In my previous post I explained how a little less than a year ago, Occidental College student radio host Jason Antebi was fired from his job and found guilty of sexual harassment for mocking fellow members of the student government on air. When last we left off FIRE had just responded to a letter from Occidental College’s General Counsel, Sandra Cooper, with a 28-page letter outlining all the different ways the attorney had blatantly misrepresented the law and the facts of the case.
We concluded the letter by saying:
We urge you to undo your findings against of Antebi as soon as possible. Jason Antebi is scheduled to graduate from Occidental College next week. We request that he be allowed to graduate without incident or further attempts at punishment or deception by the college.
Fortunately, Jason did graduate. Given the aggressive and, in my opinion, ruthless way Occidental handled his case, I think this is no small accomplishment. I am very confident his punishment would have been much more serious if not for the intervention of FIRE.
I was not terribly surprised when we received no answer to our long letter. Still, serious issues of misconduct remained and Jason had still been found guilty of violating federal regulations for protected speech. Therefore, on June 4, 2004, FIRE wrote the entire Board of Trustees of Occidental College, attaching all of our previous letters to Cooper and Mitchell, in order to notify the trustees of the serious abuses going on at their college. We wrote:
FIRE urges you, Chairwoman Selleck, and the members of the Occidental College Board of Trustees to take the time to read the material attached to this letter and decide for yourselves whether Occidental College’s administrators have held themselves to the professional standards that you, as the trustees of Occidental, have a right to expect. The welfare of a college’s students and an open and free academic climate on campus are necessarily among the highest priorities of any college or university, yet Occidental administrators have lawlessly persecuted one of its own students, attempted to silence campus dissent, and brought a coalition of civil rights organizations down upon Occidental College. We urge you to contact President Mitchell with your opinions of Occidental’s handling of this matter and ask that the unfair and unlawful punishment of Jason Antebi be rescinded.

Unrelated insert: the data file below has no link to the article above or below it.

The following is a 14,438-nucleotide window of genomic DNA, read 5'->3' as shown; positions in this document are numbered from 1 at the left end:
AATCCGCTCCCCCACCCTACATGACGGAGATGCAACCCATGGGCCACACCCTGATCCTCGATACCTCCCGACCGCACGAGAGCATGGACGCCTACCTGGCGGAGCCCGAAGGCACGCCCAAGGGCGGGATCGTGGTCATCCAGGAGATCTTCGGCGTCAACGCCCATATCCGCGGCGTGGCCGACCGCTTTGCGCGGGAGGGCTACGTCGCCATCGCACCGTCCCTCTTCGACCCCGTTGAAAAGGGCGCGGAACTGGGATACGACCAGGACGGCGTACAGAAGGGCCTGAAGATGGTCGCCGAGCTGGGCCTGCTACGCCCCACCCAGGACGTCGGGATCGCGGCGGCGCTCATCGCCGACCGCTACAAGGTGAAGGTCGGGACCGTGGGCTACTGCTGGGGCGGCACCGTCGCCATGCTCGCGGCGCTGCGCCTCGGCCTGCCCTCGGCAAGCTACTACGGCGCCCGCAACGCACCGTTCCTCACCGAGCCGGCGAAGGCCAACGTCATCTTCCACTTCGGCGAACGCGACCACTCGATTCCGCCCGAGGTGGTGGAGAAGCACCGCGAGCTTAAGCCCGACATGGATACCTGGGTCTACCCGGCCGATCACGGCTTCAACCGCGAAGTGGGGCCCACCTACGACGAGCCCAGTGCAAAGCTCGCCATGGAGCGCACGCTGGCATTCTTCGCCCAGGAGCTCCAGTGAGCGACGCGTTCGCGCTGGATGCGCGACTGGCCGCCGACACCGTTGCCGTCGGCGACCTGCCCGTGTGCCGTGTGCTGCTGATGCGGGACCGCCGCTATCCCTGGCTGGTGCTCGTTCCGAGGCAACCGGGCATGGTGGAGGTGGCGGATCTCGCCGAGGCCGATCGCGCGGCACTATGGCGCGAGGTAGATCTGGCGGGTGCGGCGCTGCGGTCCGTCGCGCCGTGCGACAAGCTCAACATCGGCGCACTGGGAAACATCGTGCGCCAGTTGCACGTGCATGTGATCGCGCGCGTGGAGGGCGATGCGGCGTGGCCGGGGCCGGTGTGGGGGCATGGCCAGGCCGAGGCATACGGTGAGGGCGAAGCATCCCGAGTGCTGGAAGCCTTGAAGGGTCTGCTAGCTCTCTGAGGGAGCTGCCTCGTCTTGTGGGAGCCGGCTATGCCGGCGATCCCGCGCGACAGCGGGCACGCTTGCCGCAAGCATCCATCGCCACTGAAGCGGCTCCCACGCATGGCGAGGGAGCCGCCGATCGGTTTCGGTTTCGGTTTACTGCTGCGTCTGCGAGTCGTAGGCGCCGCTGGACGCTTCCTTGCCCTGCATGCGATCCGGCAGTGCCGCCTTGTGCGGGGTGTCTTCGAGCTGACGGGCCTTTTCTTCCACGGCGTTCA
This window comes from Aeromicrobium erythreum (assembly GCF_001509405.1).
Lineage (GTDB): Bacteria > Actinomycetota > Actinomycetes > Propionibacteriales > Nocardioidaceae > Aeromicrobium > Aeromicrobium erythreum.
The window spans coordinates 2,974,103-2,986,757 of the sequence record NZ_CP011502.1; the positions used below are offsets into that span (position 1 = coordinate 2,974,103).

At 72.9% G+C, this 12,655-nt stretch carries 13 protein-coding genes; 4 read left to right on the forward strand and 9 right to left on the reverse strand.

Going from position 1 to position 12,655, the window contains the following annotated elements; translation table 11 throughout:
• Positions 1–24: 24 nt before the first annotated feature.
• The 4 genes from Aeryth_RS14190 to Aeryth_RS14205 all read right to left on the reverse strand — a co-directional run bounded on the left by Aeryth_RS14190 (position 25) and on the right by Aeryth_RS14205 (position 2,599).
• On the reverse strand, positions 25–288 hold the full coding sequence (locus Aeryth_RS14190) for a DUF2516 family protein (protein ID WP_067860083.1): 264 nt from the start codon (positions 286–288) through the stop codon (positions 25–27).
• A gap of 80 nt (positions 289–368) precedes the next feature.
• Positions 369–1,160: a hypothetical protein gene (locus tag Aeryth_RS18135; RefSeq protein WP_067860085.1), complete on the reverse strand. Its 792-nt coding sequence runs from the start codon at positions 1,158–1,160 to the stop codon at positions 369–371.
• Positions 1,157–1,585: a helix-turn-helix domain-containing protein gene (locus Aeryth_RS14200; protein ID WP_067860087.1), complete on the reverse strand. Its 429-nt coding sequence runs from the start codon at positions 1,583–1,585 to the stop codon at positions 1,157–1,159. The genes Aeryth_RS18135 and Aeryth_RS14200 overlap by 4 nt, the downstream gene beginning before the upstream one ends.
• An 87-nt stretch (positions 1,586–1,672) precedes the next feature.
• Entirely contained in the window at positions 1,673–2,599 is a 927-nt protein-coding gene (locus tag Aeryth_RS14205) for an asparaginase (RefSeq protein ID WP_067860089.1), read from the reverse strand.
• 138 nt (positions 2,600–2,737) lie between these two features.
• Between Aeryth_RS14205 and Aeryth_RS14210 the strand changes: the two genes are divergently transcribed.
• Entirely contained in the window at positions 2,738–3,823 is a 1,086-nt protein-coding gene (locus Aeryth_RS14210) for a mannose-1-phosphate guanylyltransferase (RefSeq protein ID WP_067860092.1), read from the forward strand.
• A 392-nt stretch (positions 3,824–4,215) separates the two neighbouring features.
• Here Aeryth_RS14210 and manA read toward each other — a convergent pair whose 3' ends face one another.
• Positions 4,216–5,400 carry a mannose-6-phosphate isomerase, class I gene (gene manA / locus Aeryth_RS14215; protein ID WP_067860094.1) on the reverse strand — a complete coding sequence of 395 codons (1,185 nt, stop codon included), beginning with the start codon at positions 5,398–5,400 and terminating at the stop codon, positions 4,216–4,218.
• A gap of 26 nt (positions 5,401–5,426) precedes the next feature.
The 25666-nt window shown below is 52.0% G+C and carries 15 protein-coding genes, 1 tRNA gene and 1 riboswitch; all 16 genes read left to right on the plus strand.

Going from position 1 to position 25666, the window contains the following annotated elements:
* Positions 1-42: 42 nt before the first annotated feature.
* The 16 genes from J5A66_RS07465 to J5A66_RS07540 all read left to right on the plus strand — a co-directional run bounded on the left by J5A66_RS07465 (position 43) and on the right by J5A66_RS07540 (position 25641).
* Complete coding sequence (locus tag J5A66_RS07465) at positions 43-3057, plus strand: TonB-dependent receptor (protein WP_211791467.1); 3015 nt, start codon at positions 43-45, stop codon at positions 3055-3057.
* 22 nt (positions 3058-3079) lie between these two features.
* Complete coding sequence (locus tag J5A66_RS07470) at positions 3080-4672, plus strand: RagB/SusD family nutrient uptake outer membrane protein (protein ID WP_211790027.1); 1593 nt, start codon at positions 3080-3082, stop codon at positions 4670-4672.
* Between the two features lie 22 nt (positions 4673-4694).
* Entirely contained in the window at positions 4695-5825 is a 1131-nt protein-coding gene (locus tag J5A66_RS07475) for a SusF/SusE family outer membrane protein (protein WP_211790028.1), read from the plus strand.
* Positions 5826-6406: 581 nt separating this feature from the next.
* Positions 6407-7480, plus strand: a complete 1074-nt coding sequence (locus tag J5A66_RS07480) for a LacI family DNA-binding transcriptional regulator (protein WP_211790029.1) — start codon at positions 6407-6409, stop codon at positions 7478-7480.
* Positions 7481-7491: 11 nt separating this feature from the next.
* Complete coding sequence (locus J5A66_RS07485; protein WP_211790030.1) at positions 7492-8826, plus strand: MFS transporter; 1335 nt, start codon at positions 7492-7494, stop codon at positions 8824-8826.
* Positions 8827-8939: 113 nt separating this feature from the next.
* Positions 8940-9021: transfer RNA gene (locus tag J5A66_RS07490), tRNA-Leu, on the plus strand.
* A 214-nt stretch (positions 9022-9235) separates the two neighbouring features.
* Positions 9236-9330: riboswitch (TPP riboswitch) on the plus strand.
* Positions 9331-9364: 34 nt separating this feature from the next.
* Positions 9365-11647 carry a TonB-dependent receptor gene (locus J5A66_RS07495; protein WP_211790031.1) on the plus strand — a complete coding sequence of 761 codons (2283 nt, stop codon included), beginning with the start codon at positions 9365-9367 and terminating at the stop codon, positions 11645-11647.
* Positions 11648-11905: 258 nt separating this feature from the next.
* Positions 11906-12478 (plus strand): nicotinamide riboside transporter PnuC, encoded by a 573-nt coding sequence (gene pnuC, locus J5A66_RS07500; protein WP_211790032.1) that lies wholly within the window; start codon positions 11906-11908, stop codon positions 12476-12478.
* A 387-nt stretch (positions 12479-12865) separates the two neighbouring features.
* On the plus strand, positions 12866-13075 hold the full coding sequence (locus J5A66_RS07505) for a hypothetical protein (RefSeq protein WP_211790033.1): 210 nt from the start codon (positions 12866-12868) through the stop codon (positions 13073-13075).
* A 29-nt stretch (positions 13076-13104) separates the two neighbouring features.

Despite informing them of serious abuses on their campus, we never heard from the trustees. I do not know why the Board of Trustees did not respond, but I suspect it was advised by Sandra Cooper or others not to respond to our letter and that this case would pass. Well, it is a year later and the case still has not disappeared, nor will it.
If readers know Oxy alums or trustees, please forward them my article in the Daily Journal on this case, the article in Occidental’s student newspaper about the case, and Jason’s own op-ed on the case. I would really like to know why Oxy and its trustees have ignored allegations of such serious wrongdoing on the part of Oxy’s employees.
One thing that always amazes me about this case is how many serious abuses of students’ rights took place in this single case. One glaring example is that Oxy used the incident as an excuse to dissolve the oft-uncooperative student government of Oxy—a virtually unprecedented move, in my experience. More on that in the next installment.
Schools: Occidental College